May 28th, 2012
12:59 PM ET

Children shot, knifed, axed to death in Syria's Houla massacre, reports say

The livid white-haired Syrian’s question to the U.N. blue helmet was rhetorical. He didn’t expect a real answer, not to that question.

“Did the infant carry an RPG?” he asked angrily, gesturing wildly, his hands clad in red rubber gloves.

He had washed the bodies of nine slain children already, one of whom was not even a year old, he told the U.N. observer. He wanted to know why. That question he actually wanted answered. The observer appeared overwhelmed.

Why are they treating us like animals?” the man demanded.

It was an understatement. Across Houla, an anti-regime suburb of Homs, images emerged indicating people there had been treated like something less than animals. The bodies of 108 people killed, most of them women and children, filled rooms, rugs and the backs of trucks.

Children were missing limbs. Others suffered gaping head and chest wounds. Images showed children sprawled on blood-smeared floors, their lifeless eyes staring into oblivion, their clothing torn and stained crimson. While many young victims were apparently shot, there were reports that children had been stabbed to death or attacked with axes.

U.S. National Security Council spokesman Tommy Vietor said the United States was horrified by "credible reports" of the massacre, "including stabbing and ax attacks on women and children."

In one video posted online, a man shows a room full of dead bodies covered with sheets. He pulls back one and asks Syrian President Bashar al-Assad a pointed question: “Here are the children. What was their crime, Bashar? What was their crime, Arabs?”

The Syrian regime, which has been locked in warfare with rebels for more than a year, has blamed the deaths – many victims were apparently shot point blank with small arms – on terrorists, including al Qaeda. The Syrian regime often blames civilian deaths on terrorists and labels rebels as such.

Several envoys, including those from Germany, Britain and France, aren’t buying it, and rebels say the massacre essentially tosses a U.N.-brokered ceasefire out the window.

It’s difficult to say what exactly happened Friday after morning prayers because much of Houla is now abandoned, its witnesses having fled to rebel-held positions in the city. It doesn’t help that Syria limits foreign journalists’ access, leaving most media outlets to vet the heavy stream of YouTube videos coming out of the country.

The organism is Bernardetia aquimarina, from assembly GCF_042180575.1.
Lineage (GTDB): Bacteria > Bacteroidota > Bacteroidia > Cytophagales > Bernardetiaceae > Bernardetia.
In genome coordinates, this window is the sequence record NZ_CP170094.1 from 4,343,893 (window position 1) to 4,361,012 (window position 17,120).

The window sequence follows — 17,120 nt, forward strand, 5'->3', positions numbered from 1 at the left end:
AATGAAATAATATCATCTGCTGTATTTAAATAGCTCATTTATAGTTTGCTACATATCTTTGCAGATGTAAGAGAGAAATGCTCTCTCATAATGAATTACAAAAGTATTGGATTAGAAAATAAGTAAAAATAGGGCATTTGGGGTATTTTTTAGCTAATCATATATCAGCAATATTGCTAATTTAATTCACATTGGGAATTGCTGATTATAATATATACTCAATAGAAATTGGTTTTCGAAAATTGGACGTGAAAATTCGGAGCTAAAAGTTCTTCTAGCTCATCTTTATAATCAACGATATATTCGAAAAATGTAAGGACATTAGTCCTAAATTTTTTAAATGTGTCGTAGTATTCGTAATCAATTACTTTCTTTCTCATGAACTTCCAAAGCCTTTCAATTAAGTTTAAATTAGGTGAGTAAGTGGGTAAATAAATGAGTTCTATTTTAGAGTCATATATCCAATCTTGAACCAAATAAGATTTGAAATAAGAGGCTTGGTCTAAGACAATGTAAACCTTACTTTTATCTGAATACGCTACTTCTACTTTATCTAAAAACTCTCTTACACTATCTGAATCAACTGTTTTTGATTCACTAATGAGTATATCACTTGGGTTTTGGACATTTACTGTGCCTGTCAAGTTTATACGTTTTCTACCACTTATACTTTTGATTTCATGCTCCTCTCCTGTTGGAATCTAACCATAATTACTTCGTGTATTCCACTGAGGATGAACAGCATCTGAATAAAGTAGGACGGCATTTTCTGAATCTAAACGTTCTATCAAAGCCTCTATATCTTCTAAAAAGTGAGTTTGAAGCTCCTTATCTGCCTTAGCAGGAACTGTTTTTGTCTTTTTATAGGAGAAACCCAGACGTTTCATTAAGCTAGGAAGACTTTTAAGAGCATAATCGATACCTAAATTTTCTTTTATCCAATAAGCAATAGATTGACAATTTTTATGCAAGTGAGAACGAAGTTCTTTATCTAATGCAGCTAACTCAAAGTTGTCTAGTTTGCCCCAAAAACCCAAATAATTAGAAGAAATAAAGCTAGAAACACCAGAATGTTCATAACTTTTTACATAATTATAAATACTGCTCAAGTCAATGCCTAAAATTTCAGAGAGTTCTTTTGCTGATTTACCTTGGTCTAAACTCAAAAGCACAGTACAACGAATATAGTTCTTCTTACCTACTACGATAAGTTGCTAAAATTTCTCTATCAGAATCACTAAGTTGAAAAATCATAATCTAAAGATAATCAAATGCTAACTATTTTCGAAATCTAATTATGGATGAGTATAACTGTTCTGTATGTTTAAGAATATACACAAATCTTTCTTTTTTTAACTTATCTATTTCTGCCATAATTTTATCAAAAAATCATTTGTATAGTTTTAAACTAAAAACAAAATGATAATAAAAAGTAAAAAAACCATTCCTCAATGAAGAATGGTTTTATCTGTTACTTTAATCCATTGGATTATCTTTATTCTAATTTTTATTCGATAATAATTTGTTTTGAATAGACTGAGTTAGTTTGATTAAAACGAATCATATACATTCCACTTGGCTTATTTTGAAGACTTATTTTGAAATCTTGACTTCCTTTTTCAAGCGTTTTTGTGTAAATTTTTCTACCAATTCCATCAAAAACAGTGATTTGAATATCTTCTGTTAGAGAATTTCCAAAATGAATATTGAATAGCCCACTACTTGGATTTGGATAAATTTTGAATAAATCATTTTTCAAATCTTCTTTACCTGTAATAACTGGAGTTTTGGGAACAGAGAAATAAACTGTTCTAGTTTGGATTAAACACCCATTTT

Also confounding coverage is that some of the footage coming out of Houla is so gruesome as to be – as one British broadcaster called it – “unbroadcastable.”

Yet some things have been widely reported, and it appears most witnesses and human-rights organizations concur that the mass killings began with a protest early Friday afternoon.

Protests had been planned in the capital of Damascus and in various locations in Homs, Hama, Aleppo and Deir Ezzor provinces that day. The shelling in Houla began shortly after 2 p.m., according to Human Rights Watch, after soldiers at an army checkpoint in the nearby village of Taldou opened fire to disperse demonstrators. Houla is a largely Sunni Muslim enclave surrounded by Shiite and Alawite villages, the latter being the sect to which al-Assad belongs.

Rebels attacked the checkpoint, and “the Syrian army responded by shelling various neighborhoods in Houla,” HRW stated in a press release.

First, tanks began shelling the neighborhood at about 2:30 p.m., and the mortar fire began a couple of hours later, all emanating from the air force military college located at Houla’s entrance.

"Around 7:00 p.m., the shelling intensified and whole buildings were shaking. The army started firing some sort of rockets that would shake an entire area,” the news release states.

Several reports indicate this was about the time that armed men in military uniforms began attacking homes, and HRW reported that dozens of the dead were from the Abdel Razzak family that lives in eight or nine adjacent homes near the dam on the outskirts of town.

A mother and her 10-year-old boy, both of whom belonged to the family, recalled hearing an inordinate number of gunshots. The mother took the boy to a barn to hide, and her son told HRW he heard men shouting and women crying.

He peeked out the window occasionally, fearing he might be spotted if he watched for too long. Men wearing uniforms or camouflage entered his home, he said.

“Then across the street I saw my friend Shafiq, 13 years old, outside standing alone. An armed man in military uniform grabbed him and put him at the corner of a house. He took his own weapon and shot him in the head. His mother and big sister – I think she was 14 years old – went outside and started shouting and crying. The same man shot at both of them more than once,” he said.

His mother said she and the boy came out from hiding after the rebel Free Syria Army arrived.

“I saw Shafiq on the ground dead. I saw three families: three women, two of them with children. All of them were shot. Some were shot in the head and others had multiple shots in the body,” she told HRW. “One of the children survived. She is 14 years old. She was shot twice in the leg. I also saw my cousin who was shot in the chest. A 13-year-old boy who was paralyzed was shot three times in his chest as well."

Many witnesses are pointing fingers at the regime or pro-regime civilian militiamen known as the Shabiha. A woman in her late 50s told the Syrian Network of Human Rights how the Shabiha punished one member of the Abarra family, according to The Telegraph in London.